« PreviousContinue »
FELIX HOLT BY GEORGE ELIOT.
IN TWO VOLUMES.
Divide the epithet:
Say rather, you're the fellow, he the man.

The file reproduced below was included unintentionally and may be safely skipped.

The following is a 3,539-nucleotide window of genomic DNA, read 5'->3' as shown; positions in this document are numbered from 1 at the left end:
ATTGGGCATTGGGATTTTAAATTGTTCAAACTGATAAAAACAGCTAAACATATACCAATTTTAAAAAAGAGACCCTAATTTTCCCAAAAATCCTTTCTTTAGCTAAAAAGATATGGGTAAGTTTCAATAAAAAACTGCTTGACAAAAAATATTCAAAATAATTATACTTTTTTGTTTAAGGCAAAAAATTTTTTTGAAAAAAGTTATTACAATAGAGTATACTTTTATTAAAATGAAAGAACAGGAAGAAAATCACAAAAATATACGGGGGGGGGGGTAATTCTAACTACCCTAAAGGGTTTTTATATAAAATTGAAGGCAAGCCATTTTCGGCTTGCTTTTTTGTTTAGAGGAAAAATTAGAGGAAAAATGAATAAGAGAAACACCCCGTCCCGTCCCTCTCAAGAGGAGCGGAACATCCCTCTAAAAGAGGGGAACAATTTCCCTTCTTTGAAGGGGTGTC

WHEN Christian quitted the Free School with the discovery that the young lady whose appearance had first startled him with an indefinable impression in the market-place was the daughter of the old Dissenting preacher who had shown so much agitated curiosity about his name, he felt very much like an uninitiated chess-player who sees that the pieces are in a peculiar position on the board, and might open the way for him to give checkmate, if he only knew how. Ever since his interview with Jermyn, his mind had been occupied with the charade it offered to his ingenuity. What was the real meaning of the lawyer's interest in him, and in his relations with Maurice Christian Bycliffe? Here was a secret; and secrets were often a source of profit, of that agreeable kind which involved little labour. Jermyn had hinted at profit which might possibly come through him; but Christian said inwardly, with well-satisfied self-esteem, that he was not so pitiable a nincompoop as to trust Jermyn. On the